Twisting the festive joy of Christmas into something sinister never ceases to tickle the shriveled hearts of weirdo cynics like myself. Sure, most folks like their holiday entertainment dripping with sap and shining with sentiment, but others are only satisfied when jingle bells are wrung with explosions or dismemberment. For those who fall into the latter camp, ‘Krampus’ is a delightful holiday romp that should quickly worm its way into the X-mas viewing rotation.
The movie probably tries to be a few too many things and would have benefitted from R rating leniency. At the same time, the fact that a holiday horror flick executed on this scale and with this much style made it through the studio system is an absolute delight.
The movie kicks off wonderfully with a slow-motion Black Friday trampling and riot set to the tune of “It’s Beginning to Look a Lot Like Christmas,” instantly establishing the tongue-in-cheek tone that co-writer/director Michael Dougherty continues throughout. Emjay Anthony stars as Max, one of those plucky young kids who loves Christmas so much that he’s willing to get in a fistfight over it. His family, on the other hand, struggle to keep their festive feelings pumping thanks to good old-fashioned dysfunction.
Dad Tom is played by Adam Scott with all the sarcastic dismissiveness that implies, while mom Sarah is Toni Collette stressed out in that special way only the holidays can provide. The stress thickens when Sarah’s sister (Allison Tolman) and her gun-toting husband (David Koechner) arrive with their bratty kids and a requisite alcoholic whiny aunt (Conchata Ferrell). The arguments and insults that define most awkward family Christmases kick off in such rousing fashion that Max loses his love of the holiday, requiring a visit from good old Krampus to set things straight.
Yes, it’s that sweetheart holiday demon from ye olden days that has become a figure of ever-increasing pop culture fascination in recent years. Dougherty doesn’t dive too deeply into the strange and varied Krampus mythology. Instead, he sticks to the basics with a layer of mystery. His Krampus is an evil deity that arrives to punish those who have lost the Christmas spirit, as explained in an amusing creepy stop-motion origin that twists those old holiday TV specials into something nightmarish. That’s essentially Dougherty’s approach to the film in a nutshell. Despite the supernatural horror trappings, ‘Krampus’ is an oddly traditional Christmas movie. The message is similar to any number of holiday entertainments, just delivered in a comedic monster romp. That’s a good thing.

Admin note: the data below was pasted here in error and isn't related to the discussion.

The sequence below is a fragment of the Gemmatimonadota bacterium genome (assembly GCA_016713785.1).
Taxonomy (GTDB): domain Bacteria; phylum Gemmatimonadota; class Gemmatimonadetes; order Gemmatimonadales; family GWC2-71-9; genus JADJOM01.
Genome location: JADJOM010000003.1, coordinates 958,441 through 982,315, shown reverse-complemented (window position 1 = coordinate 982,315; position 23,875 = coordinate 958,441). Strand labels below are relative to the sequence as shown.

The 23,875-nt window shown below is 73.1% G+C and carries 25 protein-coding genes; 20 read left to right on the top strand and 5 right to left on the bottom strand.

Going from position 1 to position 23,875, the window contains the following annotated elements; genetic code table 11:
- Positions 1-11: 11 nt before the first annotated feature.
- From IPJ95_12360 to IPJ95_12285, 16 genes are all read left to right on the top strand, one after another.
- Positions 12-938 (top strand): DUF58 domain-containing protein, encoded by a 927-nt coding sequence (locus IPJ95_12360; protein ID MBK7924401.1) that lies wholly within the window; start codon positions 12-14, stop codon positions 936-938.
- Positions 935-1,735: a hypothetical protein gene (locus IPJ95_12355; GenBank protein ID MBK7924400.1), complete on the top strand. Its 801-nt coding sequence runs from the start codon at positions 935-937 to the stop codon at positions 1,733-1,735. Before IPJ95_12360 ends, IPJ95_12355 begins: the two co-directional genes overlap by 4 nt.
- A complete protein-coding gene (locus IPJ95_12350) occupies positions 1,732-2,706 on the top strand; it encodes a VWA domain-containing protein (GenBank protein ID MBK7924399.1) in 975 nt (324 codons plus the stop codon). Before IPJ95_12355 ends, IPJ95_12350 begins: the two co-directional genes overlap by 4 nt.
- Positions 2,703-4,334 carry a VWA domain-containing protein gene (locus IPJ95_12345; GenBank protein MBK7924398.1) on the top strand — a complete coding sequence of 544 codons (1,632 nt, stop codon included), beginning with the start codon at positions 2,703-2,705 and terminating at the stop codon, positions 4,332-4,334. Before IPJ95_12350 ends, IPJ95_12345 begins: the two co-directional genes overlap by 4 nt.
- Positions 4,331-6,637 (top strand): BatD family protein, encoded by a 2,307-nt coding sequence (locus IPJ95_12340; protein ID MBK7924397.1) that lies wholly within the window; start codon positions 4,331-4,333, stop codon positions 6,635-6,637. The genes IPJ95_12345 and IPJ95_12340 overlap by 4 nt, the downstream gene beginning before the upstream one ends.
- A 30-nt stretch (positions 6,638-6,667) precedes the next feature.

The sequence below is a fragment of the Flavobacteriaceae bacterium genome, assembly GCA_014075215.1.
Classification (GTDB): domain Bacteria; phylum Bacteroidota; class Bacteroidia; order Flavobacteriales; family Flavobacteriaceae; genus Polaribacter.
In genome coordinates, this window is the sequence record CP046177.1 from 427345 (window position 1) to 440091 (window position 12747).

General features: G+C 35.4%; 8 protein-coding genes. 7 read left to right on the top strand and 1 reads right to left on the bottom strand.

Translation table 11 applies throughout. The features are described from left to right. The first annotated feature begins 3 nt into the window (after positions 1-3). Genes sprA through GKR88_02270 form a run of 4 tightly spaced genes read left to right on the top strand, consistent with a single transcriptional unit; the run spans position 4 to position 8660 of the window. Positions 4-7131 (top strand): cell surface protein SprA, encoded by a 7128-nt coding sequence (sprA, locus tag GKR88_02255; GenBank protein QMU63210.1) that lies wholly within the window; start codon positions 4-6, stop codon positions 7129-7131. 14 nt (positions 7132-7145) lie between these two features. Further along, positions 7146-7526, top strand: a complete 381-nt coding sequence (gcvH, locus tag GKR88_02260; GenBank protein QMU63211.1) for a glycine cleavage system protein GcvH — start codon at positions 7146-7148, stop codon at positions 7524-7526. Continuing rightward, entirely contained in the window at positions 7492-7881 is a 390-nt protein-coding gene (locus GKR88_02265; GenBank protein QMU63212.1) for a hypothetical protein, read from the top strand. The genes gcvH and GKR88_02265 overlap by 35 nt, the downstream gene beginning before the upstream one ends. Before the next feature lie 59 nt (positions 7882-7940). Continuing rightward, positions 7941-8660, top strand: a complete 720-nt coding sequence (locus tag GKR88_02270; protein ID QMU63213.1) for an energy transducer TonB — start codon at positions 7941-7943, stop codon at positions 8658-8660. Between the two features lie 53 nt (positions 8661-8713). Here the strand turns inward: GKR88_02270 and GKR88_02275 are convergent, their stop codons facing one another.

Much like Dougherty’s admittedly superior Halloween horror flick ‘Trick r’ Treat‘, the film feels like a live action cartoon when it’s kicking. The director has a skill with visuals, both in terms of film grammar and his monster designs. Krampus and his helpers (which are monster perversions of popular Christmas icons too good to spoil here) are gorgeously creepy to behold and mostly created through puppetry. The filmmakers’ primary influences are clearly the creepier versions of ‘A Christmas Carol’ and Joe Dante’s sick holiday joke ‘Gremlins’. He doesn’t quite reach the haunting depths of the former or the manic heights of the latter, but the film’s entertainment value is through the roof, so it’s hard to complain.
The monster movie moments are provided through old-timey latex slapstick. They’re creepy yet funny and safe. The family dramedy is played in sarcastic comedic tones with some wonderful deadpan performances and fantastic foul-mouthed child dialogue. This feel like a long lost Krampus movie from the ’80s VHS horror heyday in the best possible sense.
It’s not a perfect movie, however. The budgetary demands for the holiday horror fantasy that Dougherty had in mind slapped the picture with a PG-13 rating. It fits the family horror tone, but the big scare scenes feel a little held back, particularly when compared to the far naughtier fun of ‘Trick r’ Treat’. Likewise, the finale might leave horror fans feeling somewhat cheated as Krampus ultimately plays more like a Christmas movie than a genre effort.
Thankfully, the demerits are minor. Michael Dougherty and his team of effects wizards and overqualified comedic actors have delivered some B-movie bliss in ‘Krampus’. It’s an imaginative romp that should help slide a generation of youngsters towards genre fandom much like ‘Gremlins’ did many moons ago. It’s nice to have one would-be Hollywood holiday classic come along this year that actually has replay potential. The fact that it involves the world’s most beloved Christmas demon is the bloody icing on the gingerbread house.